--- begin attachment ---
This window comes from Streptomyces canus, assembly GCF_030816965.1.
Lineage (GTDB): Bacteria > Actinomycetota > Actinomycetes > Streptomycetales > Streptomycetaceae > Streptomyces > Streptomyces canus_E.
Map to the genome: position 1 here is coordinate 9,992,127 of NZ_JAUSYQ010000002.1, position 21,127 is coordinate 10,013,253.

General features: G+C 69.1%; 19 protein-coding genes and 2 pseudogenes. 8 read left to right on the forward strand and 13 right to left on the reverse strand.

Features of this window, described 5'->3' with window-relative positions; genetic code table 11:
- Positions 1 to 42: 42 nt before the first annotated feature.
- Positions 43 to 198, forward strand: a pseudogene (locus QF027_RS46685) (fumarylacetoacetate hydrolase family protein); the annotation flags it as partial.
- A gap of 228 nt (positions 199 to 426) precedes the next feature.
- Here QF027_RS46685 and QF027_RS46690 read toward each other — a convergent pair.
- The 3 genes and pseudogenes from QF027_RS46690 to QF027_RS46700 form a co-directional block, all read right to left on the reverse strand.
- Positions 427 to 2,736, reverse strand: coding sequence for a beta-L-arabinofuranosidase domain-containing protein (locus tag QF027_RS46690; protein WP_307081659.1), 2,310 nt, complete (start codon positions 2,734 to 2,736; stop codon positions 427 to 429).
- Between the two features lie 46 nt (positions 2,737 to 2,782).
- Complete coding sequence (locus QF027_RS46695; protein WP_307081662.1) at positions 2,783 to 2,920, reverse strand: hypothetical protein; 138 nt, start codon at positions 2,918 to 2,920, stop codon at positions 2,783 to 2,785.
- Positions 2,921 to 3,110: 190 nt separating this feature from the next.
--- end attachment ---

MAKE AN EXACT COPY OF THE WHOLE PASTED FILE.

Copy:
This window comes from Streptomyces canus, assembly GCF_030816965.1.
Lineage (GTDB): Bacteria > Actinomycetota > Actinomycetes > Streptomycetales > Streptomycetaceae > Streptomyces > Streptomyces canus_E.
Map to the genome: position 1 here is coordinate 9,992,127 of NZ_JAUSYQ010000002.1, position 21,127 is coordinate 10,013,253.

General features: G+C 69.1%; 19 protein-coding genes and 2 pseudogenes. 8 read left to right on the forward strand and 13 right to left on the reverse strand.

Features of this window, described 5'->3' with window-relative positions; genetic code table 11:
- Positions 1 to 42: 42 nt before the first annotated feature.
- Positions 43 to 198, forward strand: a pseudogene (locus QF027_RS46685) (fumarylacetoacetate hydrolase family protein); the annotation flags it as partial.
- A gap of 228 nt (positions 199 to 426) precedes the next feature.
- Here QF027_RS46685 and QF027_RS46690 read toward each other — a convergent pair.
- The 3 genes and pseudogenes from QF027_RS46690 to QF027_RS46700 form a co-directional block, all read right to left on the reverse strand.
- Positions 427 to 2,736, reverse strand: coding sequence for a beta-L-arabinofuranosidase domain-containing protein (locus tag QF027_RS46690; protein WP_307081659.1), 2,310 nt, complete (start codon positions 2,734 to 2,736; stop codon positions 427 to 429).
- Between the two features lie 46 nt (positions 2,737 to 2,782).
- Complete coding sequence (locus QF027_RS46695; protein WP_307081662.1) at positions 2,783 to 2,920, reverse strand: hypothetical protein; 138 nt, start codon at positions 2,918 to 2,920, stop codon at positions 2,783 to 2,785.
- Positions 2,921 to 3,110: 190 nt separating this feature from the next.